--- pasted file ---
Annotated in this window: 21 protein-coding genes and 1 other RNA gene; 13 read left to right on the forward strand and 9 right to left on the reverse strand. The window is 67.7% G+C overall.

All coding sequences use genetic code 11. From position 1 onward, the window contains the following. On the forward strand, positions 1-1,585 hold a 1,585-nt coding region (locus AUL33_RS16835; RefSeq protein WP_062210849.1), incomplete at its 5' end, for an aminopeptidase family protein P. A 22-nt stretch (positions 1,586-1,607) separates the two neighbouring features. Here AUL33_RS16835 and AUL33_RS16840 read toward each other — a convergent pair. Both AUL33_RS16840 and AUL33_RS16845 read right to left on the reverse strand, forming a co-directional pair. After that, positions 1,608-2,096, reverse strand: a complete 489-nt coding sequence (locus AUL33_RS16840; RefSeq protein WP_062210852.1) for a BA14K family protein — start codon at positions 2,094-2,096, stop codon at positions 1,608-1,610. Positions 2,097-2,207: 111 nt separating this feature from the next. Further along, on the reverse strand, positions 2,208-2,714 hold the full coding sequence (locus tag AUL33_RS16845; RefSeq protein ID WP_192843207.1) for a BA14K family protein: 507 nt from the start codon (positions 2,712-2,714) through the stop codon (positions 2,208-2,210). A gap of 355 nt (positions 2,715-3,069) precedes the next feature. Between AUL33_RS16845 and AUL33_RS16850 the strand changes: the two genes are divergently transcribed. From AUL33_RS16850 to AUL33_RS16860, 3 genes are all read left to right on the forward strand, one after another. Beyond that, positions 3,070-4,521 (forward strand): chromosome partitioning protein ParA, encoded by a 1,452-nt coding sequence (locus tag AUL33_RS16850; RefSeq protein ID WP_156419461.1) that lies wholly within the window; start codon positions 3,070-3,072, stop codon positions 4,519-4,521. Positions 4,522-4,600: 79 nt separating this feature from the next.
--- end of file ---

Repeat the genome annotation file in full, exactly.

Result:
Annotated in this window: 21 protein-coding genes and 1 other RNA gene; 13 read left to right on the forward strand and 9 right to left on the reverse strand. The window is 67.7% G+C overall.

All coding sequences use genetic code 11. From position 1 onward, the window contains the following. On the forward strand, positions 1-1,585 hold a 1,585-nt coding region (locus AUL33_RS16835; RefSeq protein WP_062210849.1), incomplete at its 5' end, for an aminopeptidase family protein P. A 22-nt stretch (positions 1,586-1,607) separates the two neighbouring features. Here AUL33_RS16835 and AUL33_RS16840 read toward each other — a convergent pair. Both AUL33_RS16840 and AUL33_RS16845 read right to left on the reverse strand, forming a co-directional pair. After that, positions 1,608-2,096, reverse strand: a complete 489-nt coding sequence (locus AUL33_RS16840; RefSeq protein WP_062210852.1) for a BA14K family protein — start codon at positions 2,094-2,096, stop codon at positions 1,608-1,610. Positions 2,097-2,207: 111 nt separating this feature from the next. Further along, on the reverse strand, positions 2,208-2,714 hold the full coding sequence (locus tag AUL33_RS16845; RefSeq protein ID WP_192843207.1) for a BA14K family protein: 507 nt from the start codon (positions 2,712-2,714) through the stop codon (positions 2,208-2,210). A gap of 355 nt (positions 2,715-3,069) precedes the next feature. Between AUL33_RS16845 and AUL33_RS16850 the strand changes: the two genes are divergently transcribed. From AUL33_RS16850 to AUL33_RS16860, 3 genes are all read left to right on the forward strand, one after another. Beyond that, positions 3,070-4,521 (forward strand): chromosome partitioning protein ParA, encoded by a 1,452-nt coding sequence (locus tag AUL33_RS16850; RefSeq protein ID WP_156419461.1) that lies wholly within the window; start codon positions 3,070-3,072, stop codon positions 4,519-4,521. Positions 4,522-4,600: 79 nt separating this feature from the next.